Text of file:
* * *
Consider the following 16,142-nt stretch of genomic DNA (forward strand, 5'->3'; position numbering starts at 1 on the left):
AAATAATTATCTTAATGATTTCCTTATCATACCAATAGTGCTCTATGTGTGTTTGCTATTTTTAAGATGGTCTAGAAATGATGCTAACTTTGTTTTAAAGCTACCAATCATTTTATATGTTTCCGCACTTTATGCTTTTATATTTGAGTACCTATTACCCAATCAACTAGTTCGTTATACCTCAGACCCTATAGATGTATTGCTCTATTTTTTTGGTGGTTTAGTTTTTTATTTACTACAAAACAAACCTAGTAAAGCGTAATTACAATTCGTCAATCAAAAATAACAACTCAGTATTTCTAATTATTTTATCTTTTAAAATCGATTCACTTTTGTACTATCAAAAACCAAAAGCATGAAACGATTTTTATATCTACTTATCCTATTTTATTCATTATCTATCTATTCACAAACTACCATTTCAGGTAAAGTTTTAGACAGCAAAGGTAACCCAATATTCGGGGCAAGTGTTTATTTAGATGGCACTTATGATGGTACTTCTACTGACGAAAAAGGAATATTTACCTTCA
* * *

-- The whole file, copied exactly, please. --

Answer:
Consider the following 16,142-nt stretch of genomic DNA (forward strand, 5'->3'; position numbering starts at 1 on the left):
AAATAATTATCTTAATGATTTCCTTATCATACCAATAGTGCTCTATGTGTGTTTGCTATTTTTAAGATGGTCTAGAAATGATGCTAACTTTGTTTTAAAGCTACCAATCATTTTATATGTTTCCGCACTTTATGCTTTTATATTTGAGTACCTATTACCCAATCAACTAGTTCGTTATACCTCAGACCCTATAGATGTATTGCTCTATTTTTTTGGTGGTTTAGTTTTTTATTTACTACAAAACAAACCTAGTAAAGCGTAATTACAATTCGTCAATCAAAAATAACAACTCAGTATTTCTAATTATTTTATCTTTTAAAATCGATTCACTTTTGTACTATCAAAAACCAAAAGCATGAAACGATTTTTATATCTACTTATCCTATTTTATTCATTATCTATCTATTCACAAACTACCATTTCAGGTAAAGTTTTAGACAGCAAAGGTAACCCAATATTCGGGGCAAGTGTTTATTTAGATGGCACTTATGATGGTACTTCTACTGACGAAAAAGGAATATTTACCTTCA